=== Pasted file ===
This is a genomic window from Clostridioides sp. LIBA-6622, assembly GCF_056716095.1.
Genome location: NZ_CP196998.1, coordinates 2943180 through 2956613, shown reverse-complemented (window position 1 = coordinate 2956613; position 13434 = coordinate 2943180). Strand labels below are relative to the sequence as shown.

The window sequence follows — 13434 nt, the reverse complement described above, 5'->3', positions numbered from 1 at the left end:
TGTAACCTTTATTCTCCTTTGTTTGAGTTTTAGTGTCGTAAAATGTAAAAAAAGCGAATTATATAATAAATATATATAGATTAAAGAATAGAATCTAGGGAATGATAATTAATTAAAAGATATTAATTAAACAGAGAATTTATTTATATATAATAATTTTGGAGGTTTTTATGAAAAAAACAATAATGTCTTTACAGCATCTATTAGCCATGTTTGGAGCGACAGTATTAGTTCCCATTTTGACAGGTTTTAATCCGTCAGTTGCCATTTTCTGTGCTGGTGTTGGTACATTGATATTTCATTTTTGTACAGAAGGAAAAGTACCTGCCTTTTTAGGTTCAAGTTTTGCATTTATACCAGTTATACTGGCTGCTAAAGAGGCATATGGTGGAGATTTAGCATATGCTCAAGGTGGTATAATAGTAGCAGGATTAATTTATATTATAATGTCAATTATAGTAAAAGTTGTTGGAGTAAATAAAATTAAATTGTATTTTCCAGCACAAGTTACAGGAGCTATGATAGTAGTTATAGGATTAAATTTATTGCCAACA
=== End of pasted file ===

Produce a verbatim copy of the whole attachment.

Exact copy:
This is a genomic window from Clostridioides sp. LIBA-6622, assembly GCF_056716095.1.
Genome location: NZ_CP196998.1, coordinates 2943180 through 2956613, shown reverse-complemented (window position 1 = coordinate 2956613; position 13434 = coordinate 2943180). Strand labels below are relative to the sequence as shown.

The window sequence follows — 13434 nt, the reverse complement described above, 5'->3', positions numbered from 1 at the left end:
TGTAACCTTTATTCTCCTTTGTTTGAGTTTTAGTGTCGTAAAATGTAAAAAAAGCGAATTATATAATAAATATATATAGATTAAAGAATAGAATCTAGGGAATGATAATTAATTAAAAGATATTAATTAAACAGAGAATTTATTTATATATAATAATTTTGGAGGTTTTTATGAAAAAAACAATAATGTCTTTACAGCATCTATTAGCCATGTTTGGAGCGACAGTATTAGTTCCCATTTTGACAGGTTTTAATCCGTCAGTTGCCATTTTCTGTGCTGGTGTTGGTACATTGATATTTCATTTTTGTACAGAAGGAAAAGTACCTGCCTTTTTAGGTTCAAGTTTTGCATTTATACCAGTTATACTGGCTGCTAAAGAGGCATATGGTGGAGATTTAGCATATGCTCAAGGTGGTATAATAGTAGCAGGATTAATTTATATTATAATGTCAATTATAGTAAAAGTTGTTGGAGTAAATAAAATTAAATTGTATTTTCCAGCACAAGTTACAGGAGCTATGATAGTAGTTATAGGATTAAATTTATTGCCAACA